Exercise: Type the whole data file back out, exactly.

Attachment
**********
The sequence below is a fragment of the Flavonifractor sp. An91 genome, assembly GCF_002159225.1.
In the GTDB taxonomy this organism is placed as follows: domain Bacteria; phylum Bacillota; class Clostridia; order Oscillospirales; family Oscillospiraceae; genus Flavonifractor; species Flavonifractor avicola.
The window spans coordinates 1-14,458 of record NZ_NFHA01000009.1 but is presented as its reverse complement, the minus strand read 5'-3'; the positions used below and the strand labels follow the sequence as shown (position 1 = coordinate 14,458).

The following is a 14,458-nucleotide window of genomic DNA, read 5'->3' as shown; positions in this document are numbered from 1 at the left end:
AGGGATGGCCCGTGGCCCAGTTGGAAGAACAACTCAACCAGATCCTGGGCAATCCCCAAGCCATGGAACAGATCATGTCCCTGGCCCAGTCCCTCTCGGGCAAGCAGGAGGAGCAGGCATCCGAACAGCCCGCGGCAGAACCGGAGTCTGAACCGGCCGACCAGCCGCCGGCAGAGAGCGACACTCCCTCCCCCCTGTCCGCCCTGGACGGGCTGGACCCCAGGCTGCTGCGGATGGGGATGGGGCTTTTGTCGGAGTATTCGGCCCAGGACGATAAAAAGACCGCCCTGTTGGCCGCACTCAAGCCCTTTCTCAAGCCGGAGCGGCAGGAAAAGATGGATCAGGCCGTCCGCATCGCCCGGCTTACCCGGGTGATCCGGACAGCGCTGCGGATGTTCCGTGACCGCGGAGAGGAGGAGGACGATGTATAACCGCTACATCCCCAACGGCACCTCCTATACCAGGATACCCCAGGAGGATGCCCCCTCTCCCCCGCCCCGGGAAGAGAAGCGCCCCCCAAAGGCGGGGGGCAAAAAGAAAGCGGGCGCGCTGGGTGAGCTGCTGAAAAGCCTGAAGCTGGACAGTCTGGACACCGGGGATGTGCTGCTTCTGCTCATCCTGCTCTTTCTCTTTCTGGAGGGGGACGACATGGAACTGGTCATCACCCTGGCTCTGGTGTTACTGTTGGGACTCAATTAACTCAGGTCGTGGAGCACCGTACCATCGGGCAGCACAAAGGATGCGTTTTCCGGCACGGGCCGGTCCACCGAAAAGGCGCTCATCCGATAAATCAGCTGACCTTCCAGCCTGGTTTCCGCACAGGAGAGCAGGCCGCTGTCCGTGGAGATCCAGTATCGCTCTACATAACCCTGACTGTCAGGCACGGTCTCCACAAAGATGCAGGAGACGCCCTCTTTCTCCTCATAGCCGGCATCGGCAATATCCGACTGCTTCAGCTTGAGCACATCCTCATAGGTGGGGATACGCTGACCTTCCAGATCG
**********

The sequence below is a fragment of the Flavonifractor sp. An91 genome, assembly GCF_002159225.1.
In the GTDB taxonomy this organism is placed as follows: domain Bacteria; phylum Bacillota; class Clostridia; order Oscillospirales; family Oscillospiraceae; genus Flavonifractor; species Flavonifractor avicola.
The window spans coordinates 1-14,458 of record NZ_NFHA01000009.1 but is presented as its reverse complement, the minus strand read 5'-3'; the positions used below and the strand labels follow the sequence as shown (position 1 = coordinate 14,458).

The following is a 14,458-nucleotide window of genomic DNA, read 5'->3' as shown; positions in this document are numbered from 1 at the left end:
AGGGATGGCCCGTGGCCCAGTTGGAAGAACAACTCAACCAGATCCTGGGCAATCCCCAAGCCATGGAACAGATCATGTCCCTGGCCCAGTCCCTCTCGGGCAAGCAGGAGGAGCAGGCATCCGAACAGCCCGCGGCAGAACCGGAGTCTGAACCGGCCGACCAGCCGCCGGCAGAGAGCGACACTCCCTCCCCCCTGTCCGCCCTGGACGGGCTGGACCCCAGGCTGCTGCGGATGGGGATGGGGCTTTTGTCGGAGTATTCGGCCCAGGACGATAAAAAGACCGCCCTGTTGGCCGCACTCAAGCCCTTTCTCAAGCCGGAGCGGCAGGAAAAGATGGATCAGGCCGTCCGCATCGCCCGGCTTACCCGGGTGATCCGGACAGCGCTGCGGATGTTCCGTGACCGCGGAGAGGAGGAGGACGATGTATAACCGCTACATCCCCAACGGCACCTCCTATACCAGGATACCCCAGGAGGATGCCCCCTCTCCCCCGCCCCGGGAAGAGAAGCGCCCCCCAAAGGCGGGGGGCAAAAAGAAAGCGGGCGCGCTGGGTGAGCTGCTGAAAAGCCTGAAGCTGGACAGTCTGGACACCGGGGATGTGCTGCTTCTGCTCATCCTGCTCTTTCTCTTTCTGGAGGGGGACGACATGGAACTGGTCATCACCCTGGCTCTGGTGTTACTGTTGGGACTCAATTAACTCAGGTCGTGGAGCACCGTACCATCGGGCAGCACAAAGGATGCGTTTTCCGGCACGGGCCGGTCCACCGAAAAGGCGCTCATCCGATAAATCAGCTGACCTTCCAGCCTGGTTTCCGCACAGGAGAGCAGGCCGCTGTCCGTGGAGATCCAGTATCGCTCTACATAACCCTGACTGTCAGGCACGGTCTCCACAAAGATGCAGGAGACGCCCTCTTTCTCCTCATAGCCGGCATCGGCAATATCCGACTGCTTCAGCTTGAGCACATCCTCATAGGTGGGGATACGCTGACCTTCCAGATCG